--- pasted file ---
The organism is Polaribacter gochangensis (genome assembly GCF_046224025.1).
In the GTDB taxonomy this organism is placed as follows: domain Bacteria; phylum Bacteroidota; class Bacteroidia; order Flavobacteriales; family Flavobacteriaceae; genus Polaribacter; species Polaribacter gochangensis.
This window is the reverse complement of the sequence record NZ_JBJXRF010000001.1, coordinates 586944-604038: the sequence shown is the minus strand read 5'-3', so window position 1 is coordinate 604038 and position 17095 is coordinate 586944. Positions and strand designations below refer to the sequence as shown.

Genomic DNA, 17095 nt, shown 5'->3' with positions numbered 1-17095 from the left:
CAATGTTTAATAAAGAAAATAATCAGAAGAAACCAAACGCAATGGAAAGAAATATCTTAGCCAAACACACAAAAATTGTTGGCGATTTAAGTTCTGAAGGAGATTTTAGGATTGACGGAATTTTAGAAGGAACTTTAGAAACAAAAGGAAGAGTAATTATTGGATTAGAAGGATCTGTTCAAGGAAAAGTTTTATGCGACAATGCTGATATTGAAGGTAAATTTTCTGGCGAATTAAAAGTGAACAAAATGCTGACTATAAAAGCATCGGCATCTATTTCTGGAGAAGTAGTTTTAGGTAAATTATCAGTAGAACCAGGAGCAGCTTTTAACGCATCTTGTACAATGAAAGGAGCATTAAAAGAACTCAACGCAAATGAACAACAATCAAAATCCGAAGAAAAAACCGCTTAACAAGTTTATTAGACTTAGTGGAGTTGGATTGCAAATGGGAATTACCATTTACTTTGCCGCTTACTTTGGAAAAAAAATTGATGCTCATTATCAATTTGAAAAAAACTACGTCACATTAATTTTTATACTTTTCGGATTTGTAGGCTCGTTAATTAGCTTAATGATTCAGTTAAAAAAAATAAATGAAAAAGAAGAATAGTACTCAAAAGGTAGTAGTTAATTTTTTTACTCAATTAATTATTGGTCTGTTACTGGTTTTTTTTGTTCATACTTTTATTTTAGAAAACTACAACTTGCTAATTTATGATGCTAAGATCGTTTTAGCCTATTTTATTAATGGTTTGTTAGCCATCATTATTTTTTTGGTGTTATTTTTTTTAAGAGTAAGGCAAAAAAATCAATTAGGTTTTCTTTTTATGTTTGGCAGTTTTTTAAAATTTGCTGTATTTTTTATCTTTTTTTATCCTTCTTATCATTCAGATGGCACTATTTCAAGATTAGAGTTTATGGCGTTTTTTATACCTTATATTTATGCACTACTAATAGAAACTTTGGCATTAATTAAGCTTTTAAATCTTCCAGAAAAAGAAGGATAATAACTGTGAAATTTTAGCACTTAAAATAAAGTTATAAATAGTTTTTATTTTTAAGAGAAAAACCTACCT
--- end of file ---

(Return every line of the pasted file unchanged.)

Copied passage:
The organism is Polaribacter gochangensis (genome assembly GCF_046224025.1).
In the GTDB taxonomy this organism is placed as follows: domain Bacteria; phylum Bacteroidota; class Bacteroidia; order Flavobacteriales; family Flavobacteriaceae; genus Polaribacter; species Polaribacter gochangensis.
This window is the reverse complement of the sequence record NZ_JBJXRF010000001.1, coordinates 586944-604038: the sequence shown is the minus strand read 5'-3', so window position 1 is coordinate 604038 and position 17095 is coordinate 586944. Positions and strand designations below refer to the sequence as shown.

Genomic DNA, 17095 nt, shown 5'->3' with positions numbered 1-17095 from the left:
CAATGTTTAATAAAGAAAATAATCAGAAGAAACCAAACGCAATGGAAAGAAATATCTTAGCCAAACACACAAAAATTGTTGGCGATTTAAGTTCTGAAGGAGATTTTAGGATTGACGGAATTTTAGAAGGAACTTTAGAAACAAAAGGAAGAGTAATTATTGGATTAGAAGGATCTGTTCAAGGAAAAGTTTTATGCGACAATGCTGATATTGAAGGTAAATTTTCTGGCGAATTAAAAGTGAACAAAATGCTGACTATAAAAGCATCGGCATCTATTTCTGGAGAAGTAGTTTTAGGTAAATTATCAGTAGAACCAGGAGCAGCTTTTAACGCATCTTGTACAATGAAAGGAGCATTAAAAGAACTCAACGCAAATGAACAACAATCAAAATCCGAAGAAAAAACCGCTTAACAAGTTTATTAGACTTAGTGGAGTTGGATTGCAAATGGGAATTACCATTTACTTTGCCGCTTACTTTGGAAAAAAAATTGATGCTCATTATCAATTTGAAAAAAACTACGTCACATTAATTTTTATACTTTTCGGATTTGTAGGCTCGTTAATTAGCTTAATGATTCAGTTAAAAAAAATAAATGAAAAAGAAGAATAGTACTCAAAAGGTAGTAGTTAATTTTTTTACTCAATTAATTATTGGTCTGTTACTGGTTTTTTTTGTTCATACTTTTATTTTAGAAAACTACAACTTGCTAATTTATGATGCTAAGATCGTTTTAGCCTATTTTATTAATGGTTTGTTAGCCATCATTATTTTTTTGGTGTTATTTTTTTTAAGAGTAAGGCAAAAAAATCAATTAGGTTTTCTTTTTATGTTTGGCAGTTTTTTAAAATTTGCTGTATTTTTTATCTTTTTTTATCCTTCTTATCATTCAGATGGCACTATTTCAAGATTAGAGTTTATGGCGTTTTTTATACCTTATATTTATGCACTACTAATAGAAACTTTGGCATTAATTAAGCTTTTAAATCTTCCAGAAAAAGAAGGATAATAACTGTGAAATTTTAGCACTTAAAATAAAGTTATAAATAGTTTTTATTTTTAAGAGAAAAACCTACCT